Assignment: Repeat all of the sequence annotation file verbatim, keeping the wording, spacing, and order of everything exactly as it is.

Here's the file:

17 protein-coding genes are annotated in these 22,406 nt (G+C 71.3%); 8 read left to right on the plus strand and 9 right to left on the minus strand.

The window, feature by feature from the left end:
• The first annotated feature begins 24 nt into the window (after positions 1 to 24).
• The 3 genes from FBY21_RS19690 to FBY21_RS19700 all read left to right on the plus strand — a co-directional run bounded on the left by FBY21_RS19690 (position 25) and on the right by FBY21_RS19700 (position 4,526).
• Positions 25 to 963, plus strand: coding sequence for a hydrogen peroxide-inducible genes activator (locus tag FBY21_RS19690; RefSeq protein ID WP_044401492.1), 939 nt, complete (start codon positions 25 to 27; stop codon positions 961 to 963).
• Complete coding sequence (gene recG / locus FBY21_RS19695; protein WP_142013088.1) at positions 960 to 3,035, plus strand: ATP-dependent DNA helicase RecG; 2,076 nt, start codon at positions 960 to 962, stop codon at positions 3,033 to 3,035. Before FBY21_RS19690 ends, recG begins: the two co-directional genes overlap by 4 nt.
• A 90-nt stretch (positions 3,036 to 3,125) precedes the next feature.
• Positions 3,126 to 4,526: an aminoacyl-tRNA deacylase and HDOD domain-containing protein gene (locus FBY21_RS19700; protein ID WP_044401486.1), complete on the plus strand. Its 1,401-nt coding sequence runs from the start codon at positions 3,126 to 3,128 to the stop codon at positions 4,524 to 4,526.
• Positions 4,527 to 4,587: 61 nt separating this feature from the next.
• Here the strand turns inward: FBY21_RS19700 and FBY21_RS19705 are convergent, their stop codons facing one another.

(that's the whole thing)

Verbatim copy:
17 protein-coding genes are annotated in these 22,406 nt (G+C 71.3%); 8 read left to right on the plus strand and 9 right to left on the minus strand.

The window, feature by feature from the left end:
• The first annotated feature begins 24 nt into the window (after positions 1 to 24).
• The 3 genes from FBY21_RS19690 to FBY21_RS19700 all read left to right on the plus strand — a co-directional run bounded on the left by FBY21_RS19690 (position 25) and on the right by FBY21_RS19700 (position 4,526).
• Positions 25 to 963, plus strand: coding sequence for a hydrogen peroxide-inducible genes activator (locus tag FBY21_RS19690; RefSeq protein ID WP_044401492.1), 939 nt, complete (start codon positions 25 to 27; stop codon positions 961 to 963).
• Complete coding sequence (gene recG / locus FBY21_RS19695; protein WP_142013088.1) at positions 960 to 3,035, plus strand: ATP-dependent DNA helicase RecG; 2,076 nt, start codon at positions 960 to 962, stop codon at positions 3,033 to 3,035. Before FBY21_RS19690 ends, recG begins: the two co-directional genes overlap by 4 nt.
• A 90-nt stretch (positions 3,036 to 3,125) precedes the next feature.
• Positions 3,126 to 4,526: an aminoacyl-tRNA deacylase and HDOD domain-containing protein gene (locus FBY21_RS19700; protein ID WP_044401486.1), complete on the plus strand. Its 1,401-nt coding sequence runs from the start codon at positions 3,126 to 3,128 to the stop codon at positions 4,524 to 4,526.
• Positions 4,527 to 4,587: 61 nt separating this feature from the next.
• Here the strand turns inward: FBY21_RS19700 and FBY21_RS19705 are convergent, their stop codons facing one another.